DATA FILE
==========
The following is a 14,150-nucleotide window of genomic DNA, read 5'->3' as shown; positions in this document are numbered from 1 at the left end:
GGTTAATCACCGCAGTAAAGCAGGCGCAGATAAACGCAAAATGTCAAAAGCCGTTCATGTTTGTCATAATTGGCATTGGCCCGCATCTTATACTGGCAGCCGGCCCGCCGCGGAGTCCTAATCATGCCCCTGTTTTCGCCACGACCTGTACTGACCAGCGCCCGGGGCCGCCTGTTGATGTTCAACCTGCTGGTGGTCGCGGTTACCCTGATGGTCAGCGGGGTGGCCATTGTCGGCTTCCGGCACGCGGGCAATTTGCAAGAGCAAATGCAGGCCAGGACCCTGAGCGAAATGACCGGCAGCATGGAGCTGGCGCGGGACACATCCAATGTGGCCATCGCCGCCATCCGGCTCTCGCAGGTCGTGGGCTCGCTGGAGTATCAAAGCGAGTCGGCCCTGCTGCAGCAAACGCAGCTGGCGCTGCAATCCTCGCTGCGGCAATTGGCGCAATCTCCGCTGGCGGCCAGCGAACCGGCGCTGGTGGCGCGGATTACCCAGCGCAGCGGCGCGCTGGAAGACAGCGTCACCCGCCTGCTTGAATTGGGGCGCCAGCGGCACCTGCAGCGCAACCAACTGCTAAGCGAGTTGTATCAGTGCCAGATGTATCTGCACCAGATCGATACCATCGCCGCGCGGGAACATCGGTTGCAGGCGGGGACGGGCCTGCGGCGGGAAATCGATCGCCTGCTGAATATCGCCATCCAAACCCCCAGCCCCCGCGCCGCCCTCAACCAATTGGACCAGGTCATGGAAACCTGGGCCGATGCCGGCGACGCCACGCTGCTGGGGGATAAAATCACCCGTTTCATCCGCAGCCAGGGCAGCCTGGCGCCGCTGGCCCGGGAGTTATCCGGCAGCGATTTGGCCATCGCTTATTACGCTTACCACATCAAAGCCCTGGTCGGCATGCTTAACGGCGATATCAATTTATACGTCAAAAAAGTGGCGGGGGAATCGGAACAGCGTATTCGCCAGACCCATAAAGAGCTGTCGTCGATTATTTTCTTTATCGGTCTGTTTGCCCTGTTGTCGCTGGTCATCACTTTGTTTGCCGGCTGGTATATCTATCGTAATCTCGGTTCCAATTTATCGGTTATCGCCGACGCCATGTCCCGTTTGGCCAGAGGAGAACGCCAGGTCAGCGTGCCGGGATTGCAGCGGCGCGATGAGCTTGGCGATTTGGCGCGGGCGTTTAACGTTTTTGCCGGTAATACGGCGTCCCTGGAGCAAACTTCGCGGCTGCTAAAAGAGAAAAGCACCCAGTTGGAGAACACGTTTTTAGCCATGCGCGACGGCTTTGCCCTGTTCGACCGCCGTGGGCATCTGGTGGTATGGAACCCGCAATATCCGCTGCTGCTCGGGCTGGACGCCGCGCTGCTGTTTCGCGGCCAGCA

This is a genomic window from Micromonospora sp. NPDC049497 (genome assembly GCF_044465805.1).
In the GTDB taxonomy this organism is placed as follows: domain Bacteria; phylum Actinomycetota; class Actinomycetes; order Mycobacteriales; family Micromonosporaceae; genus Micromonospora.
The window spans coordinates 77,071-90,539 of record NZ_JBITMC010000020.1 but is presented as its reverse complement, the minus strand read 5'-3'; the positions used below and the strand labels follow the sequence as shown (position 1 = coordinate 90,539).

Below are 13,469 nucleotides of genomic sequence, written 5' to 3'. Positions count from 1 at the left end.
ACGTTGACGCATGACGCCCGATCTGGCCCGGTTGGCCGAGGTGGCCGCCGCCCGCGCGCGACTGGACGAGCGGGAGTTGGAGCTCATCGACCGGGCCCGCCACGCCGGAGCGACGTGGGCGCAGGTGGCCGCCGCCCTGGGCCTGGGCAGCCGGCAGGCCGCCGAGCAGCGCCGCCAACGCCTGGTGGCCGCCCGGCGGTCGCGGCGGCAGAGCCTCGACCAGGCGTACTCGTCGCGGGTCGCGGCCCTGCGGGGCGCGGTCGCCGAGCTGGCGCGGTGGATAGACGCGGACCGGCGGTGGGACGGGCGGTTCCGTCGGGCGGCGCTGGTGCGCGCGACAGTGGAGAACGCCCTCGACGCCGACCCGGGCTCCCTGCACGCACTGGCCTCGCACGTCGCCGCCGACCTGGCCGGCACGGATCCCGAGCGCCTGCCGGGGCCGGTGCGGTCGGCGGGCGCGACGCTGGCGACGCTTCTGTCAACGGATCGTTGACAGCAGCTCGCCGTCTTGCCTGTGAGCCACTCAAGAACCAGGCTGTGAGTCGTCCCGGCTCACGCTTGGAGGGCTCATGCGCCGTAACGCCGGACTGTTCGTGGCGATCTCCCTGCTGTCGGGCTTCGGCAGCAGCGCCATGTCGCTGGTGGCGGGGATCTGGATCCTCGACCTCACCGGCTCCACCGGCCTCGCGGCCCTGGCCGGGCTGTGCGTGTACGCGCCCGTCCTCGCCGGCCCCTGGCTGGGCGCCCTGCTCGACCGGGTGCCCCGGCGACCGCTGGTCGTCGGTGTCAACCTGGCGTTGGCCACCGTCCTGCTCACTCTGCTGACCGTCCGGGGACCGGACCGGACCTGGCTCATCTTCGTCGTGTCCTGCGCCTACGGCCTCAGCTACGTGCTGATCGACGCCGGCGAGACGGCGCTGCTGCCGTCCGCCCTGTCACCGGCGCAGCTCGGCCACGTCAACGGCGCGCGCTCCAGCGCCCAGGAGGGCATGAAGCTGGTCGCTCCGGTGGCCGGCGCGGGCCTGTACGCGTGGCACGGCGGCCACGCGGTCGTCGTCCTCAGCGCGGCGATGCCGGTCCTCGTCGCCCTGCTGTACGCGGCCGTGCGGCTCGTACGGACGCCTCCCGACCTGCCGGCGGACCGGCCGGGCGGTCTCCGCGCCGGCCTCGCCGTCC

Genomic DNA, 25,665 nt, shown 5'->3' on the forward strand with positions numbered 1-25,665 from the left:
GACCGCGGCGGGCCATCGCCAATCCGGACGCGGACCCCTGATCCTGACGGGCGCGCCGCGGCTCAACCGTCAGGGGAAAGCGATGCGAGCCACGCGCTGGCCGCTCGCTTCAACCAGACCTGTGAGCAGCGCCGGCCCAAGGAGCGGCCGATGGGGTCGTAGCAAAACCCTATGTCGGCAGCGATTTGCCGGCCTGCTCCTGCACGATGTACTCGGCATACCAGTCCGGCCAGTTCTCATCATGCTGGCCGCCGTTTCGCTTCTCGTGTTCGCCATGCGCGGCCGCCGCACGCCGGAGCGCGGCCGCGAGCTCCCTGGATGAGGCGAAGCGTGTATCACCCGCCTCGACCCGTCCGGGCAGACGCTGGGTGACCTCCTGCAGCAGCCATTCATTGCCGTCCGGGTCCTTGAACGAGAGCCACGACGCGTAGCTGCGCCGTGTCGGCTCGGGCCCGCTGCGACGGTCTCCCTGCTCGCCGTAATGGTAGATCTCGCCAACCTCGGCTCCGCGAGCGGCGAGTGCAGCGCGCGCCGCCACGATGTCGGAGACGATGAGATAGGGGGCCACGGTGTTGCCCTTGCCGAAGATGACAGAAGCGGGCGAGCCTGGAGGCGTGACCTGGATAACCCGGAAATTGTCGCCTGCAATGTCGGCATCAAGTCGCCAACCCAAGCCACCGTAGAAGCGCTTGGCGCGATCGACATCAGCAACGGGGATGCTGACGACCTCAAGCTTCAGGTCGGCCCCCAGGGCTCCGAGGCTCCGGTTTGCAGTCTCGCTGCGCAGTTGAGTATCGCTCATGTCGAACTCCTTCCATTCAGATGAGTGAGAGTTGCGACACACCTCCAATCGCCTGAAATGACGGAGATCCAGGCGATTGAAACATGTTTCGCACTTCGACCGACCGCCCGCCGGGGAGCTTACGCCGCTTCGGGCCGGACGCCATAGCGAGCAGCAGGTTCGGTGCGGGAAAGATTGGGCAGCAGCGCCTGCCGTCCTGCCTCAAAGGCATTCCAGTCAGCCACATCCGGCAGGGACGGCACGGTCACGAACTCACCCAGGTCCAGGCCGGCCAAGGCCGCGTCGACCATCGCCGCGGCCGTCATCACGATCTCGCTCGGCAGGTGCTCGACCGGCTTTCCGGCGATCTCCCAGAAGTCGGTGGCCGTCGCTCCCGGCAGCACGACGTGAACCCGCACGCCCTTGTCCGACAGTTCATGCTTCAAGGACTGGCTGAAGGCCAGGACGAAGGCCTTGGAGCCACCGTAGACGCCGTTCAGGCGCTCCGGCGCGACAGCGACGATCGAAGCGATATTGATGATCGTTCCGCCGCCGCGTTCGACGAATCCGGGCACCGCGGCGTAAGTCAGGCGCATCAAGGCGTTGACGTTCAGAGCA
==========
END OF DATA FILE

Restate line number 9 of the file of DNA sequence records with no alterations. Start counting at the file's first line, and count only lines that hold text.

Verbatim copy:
GACCGCGGCGGGCCATCGCCAATCCGGACGCGGACCCCTGATCCTGACGGGCGCGCCGCGGCTCAACCGTCAGGGGAAAGCGATGCGAGCCACGCGCTGGCCGCTCGCTTCAACCAGACCTGTGAGCAGCGCCGGCCCAAGGAGCGGCCGATGGGGTCGTAGCAAAACCCTATGTCGGCAGCGATTTGCCGGCCTGCTCCTGCACGATGTACTCGGCATACCAGTCCGGCCAGTTCTCATCATGCTGGCCGCCGTTTCGCTTCTCGTGTTCGCCATGCGCGGCCGCCGCACGCCGGAGCGCGGCCGCGAGCTCCCTGGATGAGGCGAAGCGTGTATCACCCGCCTCGACCCGTCCGGGCAGACGCTGGGTGACCTCCTGCAGCAGCCATTCATTGCCGTCCGGGTCCTTGAACGAGAGCCACGACGCGTAGCTGCGCCGTGTCGGCTCGGGCCCGCTGCGACGGTCTCCCTGCTCGCCGTAATGGTAGATCTCGCCAACCTCGGCTCCGCGAGCGGCGAGTGCAGCGCGCGCCGCCACGATGTCGGAGACGATGAGATAGGGGGCCACGGTGTTGCCCTTGCCGAAGATGACAGAAGCGGGCGAGCCTGGAGGCGTGACCTGGATAACCCGGAAATTGTCGCCTGCAATGTCGGCATCAAGTCGCCAACCCAAGCCACCGTAGAAGCGCTTGGCGCGATCGACATCAGCAACGGGGATGCTGACGACCTCAAGCTTCAGGTCGGCCCCCAGGGCTCCGAGGCTCCGGTTTGCAGTCTCGCTGCGCAGTTGAGTATCGCTCATGTCGAACTCCTTCCATTCAGATGAGTGAGAGTTGCGACACACCTCCAATCGCCTGAAATGACGGAGATCCAGGCGATTGAAACATGTTTCGCACTTCGACCGACCGCCCGCCGGGGAGCTTACGCCGCTTCGGGCCGGACGCCATAGCGAGCAGCAGGTTCGGTGCGGGAAAGATTGGGCAGCAGCGCCTGCCGTCCTGCCTCAAAGGCATTCCAGTCAGCCACATCCGGCAGGGACGGCACGGTCACGAACTCACCCAGGTCCAGGCCGGCCAAGGCCGCGTCGACCATCGCCGCGGCCGTCATCACGATCTCGCTCGGCAGGTGCTCGACCGGCTTTCCGGCGATCTCCCAGAAGTCGGTGGCCGTCGCTCCCGGCAGCACGACGTGAACCCGCACGCCCTTGTCCGACAGTTCATGCTTCAAGGACTGGCTGAAGGCCAGGACGAAGGCCTTGGAGCCACCGTAGACGCCGTTCAGGCGCTCCGGCGCGACAGCGACGATCGAAGCGATATTGATGATCGTTCCGCCGCCGCGTTCGACGAATCCGGGCACCGCGGCGTAAGTCAGGCGCATCAAGGCGTTGACGTTCAGAGCA